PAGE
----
Archive for March, 2022

Early repairs in ancient Italy

Sunday, March 20th, 2022

I just returned from a memorable trip to Italy and in addition to eating my way from Rome to Naples, I spotted quite a few examples of inventive repairs. Although I didn’t find many make-do’s hiding in plain sight in the many museums I visited, I did find these outdoor repairs.

In the Archaeological Park of Herculaneum, I came across a pair of partially buried earthenware jars with multiple cracks at a thermopolium (cook-shop.) Both jars have multiple butterfly inlay repairs made from what appears to be wood or resin.

As you can imagine, the ruins of Pompeii are home to many early repairs. I mean, the city itself is practically one giant make-do. Long ago, most of the important artifacts were moved to the National Archaeological Museum of Naples, yet I was still able to find a few early repairs left behind.

This large cylindrical jar with a rolled rim and a decorative foot was sitting next to a trash receptacle and showed many ancient battle scars. Overscaled iron rivets have done a terrific job of holding it together for hundreds of years.

The Fountain of Mercury in region VI of Pompeii is host to a quartet of enormous iron clips.

A funny thing happened on the way to the Roman Forum, where I found a bird sitting serenely on a carved chunk of stone with large metal braces.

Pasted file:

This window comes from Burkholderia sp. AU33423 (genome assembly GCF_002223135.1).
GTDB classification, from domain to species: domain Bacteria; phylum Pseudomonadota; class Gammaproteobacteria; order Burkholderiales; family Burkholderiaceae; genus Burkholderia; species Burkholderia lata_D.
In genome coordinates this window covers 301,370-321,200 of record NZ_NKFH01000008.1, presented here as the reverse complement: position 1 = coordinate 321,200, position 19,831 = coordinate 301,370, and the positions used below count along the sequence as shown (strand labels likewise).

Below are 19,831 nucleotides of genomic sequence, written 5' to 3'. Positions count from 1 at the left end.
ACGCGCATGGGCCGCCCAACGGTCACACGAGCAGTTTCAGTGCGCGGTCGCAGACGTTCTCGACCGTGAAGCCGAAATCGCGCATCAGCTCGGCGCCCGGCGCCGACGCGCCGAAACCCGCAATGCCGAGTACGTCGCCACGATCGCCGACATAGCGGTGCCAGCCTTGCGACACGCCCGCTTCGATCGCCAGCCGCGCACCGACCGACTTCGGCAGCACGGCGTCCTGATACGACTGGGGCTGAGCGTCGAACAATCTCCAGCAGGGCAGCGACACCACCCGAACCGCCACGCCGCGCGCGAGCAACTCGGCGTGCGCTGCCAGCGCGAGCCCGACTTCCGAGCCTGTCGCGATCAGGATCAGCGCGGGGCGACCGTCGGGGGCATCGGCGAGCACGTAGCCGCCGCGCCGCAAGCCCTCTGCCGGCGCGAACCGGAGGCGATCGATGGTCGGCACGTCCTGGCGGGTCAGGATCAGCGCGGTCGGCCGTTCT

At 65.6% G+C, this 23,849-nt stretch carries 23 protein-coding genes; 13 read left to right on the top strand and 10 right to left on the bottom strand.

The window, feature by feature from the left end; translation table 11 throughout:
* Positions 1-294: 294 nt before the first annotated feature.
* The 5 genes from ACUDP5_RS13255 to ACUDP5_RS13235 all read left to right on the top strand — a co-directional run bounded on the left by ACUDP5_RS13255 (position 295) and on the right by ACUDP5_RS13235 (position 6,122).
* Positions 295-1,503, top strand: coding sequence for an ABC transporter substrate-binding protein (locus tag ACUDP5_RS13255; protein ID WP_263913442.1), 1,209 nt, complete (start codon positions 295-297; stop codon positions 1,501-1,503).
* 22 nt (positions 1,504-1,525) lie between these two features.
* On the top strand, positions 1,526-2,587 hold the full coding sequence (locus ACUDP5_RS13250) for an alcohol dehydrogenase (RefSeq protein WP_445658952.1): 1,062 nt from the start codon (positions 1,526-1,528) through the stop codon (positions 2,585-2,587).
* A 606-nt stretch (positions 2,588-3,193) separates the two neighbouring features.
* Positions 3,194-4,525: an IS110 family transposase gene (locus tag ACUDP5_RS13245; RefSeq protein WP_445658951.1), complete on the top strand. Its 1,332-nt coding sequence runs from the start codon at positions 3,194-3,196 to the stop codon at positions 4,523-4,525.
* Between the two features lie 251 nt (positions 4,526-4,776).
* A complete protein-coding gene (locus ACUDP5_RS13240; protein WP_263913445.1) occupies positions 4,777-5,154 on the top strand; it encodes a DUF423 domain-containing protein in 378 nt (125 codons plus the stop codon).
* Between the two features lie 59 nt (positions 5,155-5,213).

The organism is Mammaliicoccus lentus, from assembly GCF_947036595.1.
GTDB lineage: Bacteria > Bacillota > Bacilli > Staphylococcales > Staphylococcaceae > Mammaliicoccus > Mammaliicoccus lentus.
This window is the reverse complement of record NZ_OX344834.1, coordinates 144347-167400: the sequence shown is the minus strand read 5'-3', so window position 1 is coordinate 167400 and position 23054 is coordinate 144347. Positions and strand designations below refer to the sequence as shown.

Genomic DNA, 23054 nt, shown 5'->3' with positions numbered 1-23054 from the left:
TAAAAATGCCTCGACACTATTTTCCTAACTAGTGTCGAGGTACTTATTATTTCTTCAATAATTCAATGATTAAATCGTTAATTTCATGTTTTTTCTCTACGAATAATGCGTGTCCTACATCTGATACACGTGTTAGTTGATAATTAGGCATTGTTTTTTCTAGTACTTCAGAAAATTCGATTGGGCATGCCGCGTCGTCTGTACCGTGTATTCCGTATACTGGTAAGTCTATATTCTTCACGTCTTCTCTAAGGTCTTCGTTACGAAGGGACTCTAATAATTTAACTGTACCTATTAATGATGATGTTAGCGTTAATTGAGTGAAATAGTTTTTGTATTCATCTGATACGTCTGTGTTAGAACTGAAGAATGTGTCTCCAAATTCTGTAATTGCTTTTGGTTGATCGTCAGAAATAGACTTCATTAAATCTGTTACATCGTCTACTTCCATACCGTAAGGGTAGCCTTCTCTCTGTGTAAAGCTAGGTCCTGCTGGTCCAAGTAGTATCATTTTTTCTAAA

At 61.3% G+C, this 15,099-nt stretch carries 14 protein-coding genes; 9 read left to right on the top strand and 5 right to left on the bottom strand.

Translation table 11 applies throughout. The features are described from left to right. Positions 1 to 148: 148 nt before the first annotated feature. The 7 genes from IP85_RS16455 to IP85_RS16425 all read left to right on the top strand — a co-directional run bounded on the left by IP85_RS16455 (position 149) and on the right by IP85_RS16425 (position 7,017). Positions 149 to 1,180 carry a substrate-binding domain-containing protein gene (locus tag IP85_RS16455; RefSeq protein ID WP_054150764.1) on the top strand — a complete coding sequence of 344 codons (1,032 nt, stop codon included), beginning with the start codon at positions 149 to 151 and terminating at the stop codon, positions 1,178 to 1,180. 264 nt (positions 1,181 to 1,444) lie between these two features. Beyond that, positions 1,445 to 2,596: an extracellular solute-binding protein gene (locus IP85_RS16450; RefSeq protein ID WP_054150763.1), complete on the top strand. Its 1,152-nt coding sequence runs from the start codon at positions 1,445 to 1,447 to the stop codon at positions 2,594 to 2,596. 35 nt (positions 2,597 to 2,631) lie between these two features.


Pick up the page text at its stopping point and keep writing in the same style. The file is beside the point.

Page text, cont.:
Parian jug with ornate handle, c.1850

Sunday, March 6th, 2022

This unglazed Parian porcelain cream jug measures 3.5 inches high and is decorated with a molded relief design of water nymphs. Although I believe it was made in the mid-1800s, it has a later Art Nouveau feel to it. It is marked on the underside with the incised number 463.

There’s no doubt this is a lovey little jug, but it would be nothing without its ornate replacement handle, added after the original broke off. Typically I find small jugs such as this with simple metal tinker-make handles, so I was surprised to see such a fancy replacement. I appreciate the ingenuity of the repairer for attaching the top part of the new handle over the remains of the broken original and adding a band around the base, rather than drilling though the jug. Even though the original handle was much smaller than the replacement (see last photo), I much prefer the juxtaposition of the two material mashed up together on my unique jug.

Here’s an example of the jug with its original handle intact.

Photo courtesy of eBay